There’s more to Ireland then Guinness & potatoes – food & wine matching

Ireland has been in the news a lot lately and sadly it´s not for it´s gastronomic delights.  This past October, I visited the Emerald Isle and I can attest to the high quality and just plain deliciousness of their cuisine. The old stereotype might be of potatoes, potatoes and more potatoes but Ireland has experienced a culinary boom in the past few years and  I was invited along with 4 food bloggers, Eat like a Girl, Scandilicious, Gastronomy Domaine and  Simply Splendiferous to see what´s going on. Although food is not my main thing, I do think that food and wine should go together so I was very curious to see what an Irish wine list would look like. I was not disappointed at the Cliff House Hotel. Situated on a cliff overlooking the sea, the Cliff House is a beautiful 5 star hotel in West Waterford and boasts one of the few Michelin starred restaurants in Ireland, the one star, House Restaurant. We had the tasting menu which was matched by their female German sommelier Anke Hartmann. Although Anke was not there that evening, the assistant sommelier, Hungarian Niki Fajd, was on hand to answer my questions. Each course was paired with a wine and was all Irish, from the salmon to the venison. The wines were all European, heavy on the Italian side but a German riesling was matched with a course as well as a Jurancon. The list was well rounded, not too big or small. The hotel had chosen wines mainly from Italy to pair with our tasting menu. I’m not very familiar with Italian wines, sadly, but the ones that Anke picked were spot on. From Sicily, a white blend from Donnafugata, a Veronese red, and a Sardinian red to go along with the German riesling and French Jurancon. The next night we stayed and dined at the Castlemartyr Resort and golf course!!  Castlemartyr is an 18th century mansion which has been renovated into a luxurious spar and resort. It sits next to the ruins of an...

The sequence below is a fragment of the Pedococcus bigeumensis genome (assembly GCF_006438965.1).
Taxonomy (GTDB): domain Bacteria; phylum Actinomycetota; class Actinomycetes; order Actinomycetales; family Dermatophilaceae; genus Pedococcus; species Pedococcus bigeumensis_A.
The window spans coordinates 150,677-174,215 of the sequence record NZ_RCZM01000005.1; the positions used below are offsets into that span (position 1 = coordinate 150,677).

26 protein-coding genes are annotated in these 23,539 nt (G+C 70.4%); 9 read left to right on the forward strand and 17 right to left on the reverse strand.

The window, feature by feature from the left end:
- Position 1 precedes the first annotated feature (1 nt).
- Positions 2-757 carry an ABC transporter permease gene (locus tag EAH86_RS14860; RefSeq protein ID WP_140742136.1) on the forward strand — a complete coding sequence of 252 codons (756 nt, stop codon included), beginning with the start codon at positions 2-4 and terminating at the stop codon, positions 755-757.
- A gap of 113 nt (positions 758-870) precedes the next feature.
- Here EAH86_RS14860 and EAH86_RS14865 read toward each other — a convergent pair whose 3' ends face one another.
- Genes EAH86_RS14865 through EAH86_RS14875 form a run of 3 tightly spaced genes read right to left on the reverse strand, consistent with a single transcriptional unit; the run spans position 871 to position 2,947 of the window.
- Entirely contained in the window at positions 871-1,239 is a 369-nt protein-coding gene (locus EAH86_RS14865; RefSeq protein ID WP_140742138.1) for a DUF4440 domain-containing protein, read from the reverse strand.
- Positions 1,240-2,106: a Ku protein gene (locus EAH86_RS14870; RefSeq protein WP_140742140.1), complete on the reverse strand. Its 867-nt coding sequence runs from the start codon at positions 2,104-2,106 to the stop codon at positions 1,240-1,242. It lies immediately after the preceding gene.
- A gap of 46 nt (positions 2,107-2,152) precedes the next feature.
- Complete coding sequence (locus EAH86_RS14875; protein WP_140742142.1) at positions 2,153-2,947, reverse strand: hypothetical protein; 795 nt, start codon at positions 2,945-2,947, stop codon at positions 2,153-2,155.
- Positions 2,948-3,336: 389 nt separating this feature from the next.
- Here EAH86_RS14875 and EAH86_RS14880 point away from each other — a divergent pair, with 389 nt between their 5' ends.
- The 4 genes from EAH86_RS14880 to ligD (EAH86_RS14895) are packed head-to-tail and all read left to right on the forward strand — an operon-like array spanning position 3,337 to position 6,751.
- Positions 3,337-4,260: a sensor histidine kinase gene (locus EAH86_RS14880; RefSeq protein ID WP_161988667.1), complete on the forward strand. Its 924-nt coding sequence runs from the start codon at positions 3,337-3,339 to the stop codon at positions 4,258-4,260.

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Cork Forest – Portugal, EWBC 2009

Another European Wineblggers Conference has come and gone….sigh…it just flew by! Before I knew it, I was back winging my way back to Heathrow. But in between landing and take off at Lisbon’s Portela Airport I met some of the nicest people, saw the most amazing scenery and had some pretty good wine to boot! For me, the highlight of the weekend, not including the tour of the Douro Valley which was AFTER the conference, was the visit to the cork forests north of Lisbon, hosted by the Quinta do Lagoalva in the Tejo appellation and sponsored by Amorim, who produced a quarter of the cork in the world, something like 60 BILLION corks a year and that’s not even counting all the other things that can be made out of  cork. We left Lisbon early Saturday morning a bit worse for wear not having had our morning coffee and set off for the province of Tejo and the old cork forests scattered about. To call them forests is a bit of a misnomer as they’re more like orchards, the trees being oak and planted in more or less straight lines but they are old, most of the trees over 100 years old and most live up to 200 years or more. Cork trees are fascinating. They’re only harvested after they reach 25 years of age  and the cork ,called virgin cork, is not of suitable quality to be used for as cork stoppers. The tree is then harvested periodically, every 9 years until it reaches around the age of 40 when the cork can finally be used to make cork stoppers. The cork from the previous harvests is not wasted but put to use in a myriad of other items, including tiles on the Space Shuttle. Pretty cool, cork is  used to insulate the Space Shuttle on re-entry. Our guide from Amorim, Carlos de Jesus was a font of information regarding cork and told us that cork has a very high tolerance for heat, the bark protecting the inner tree...

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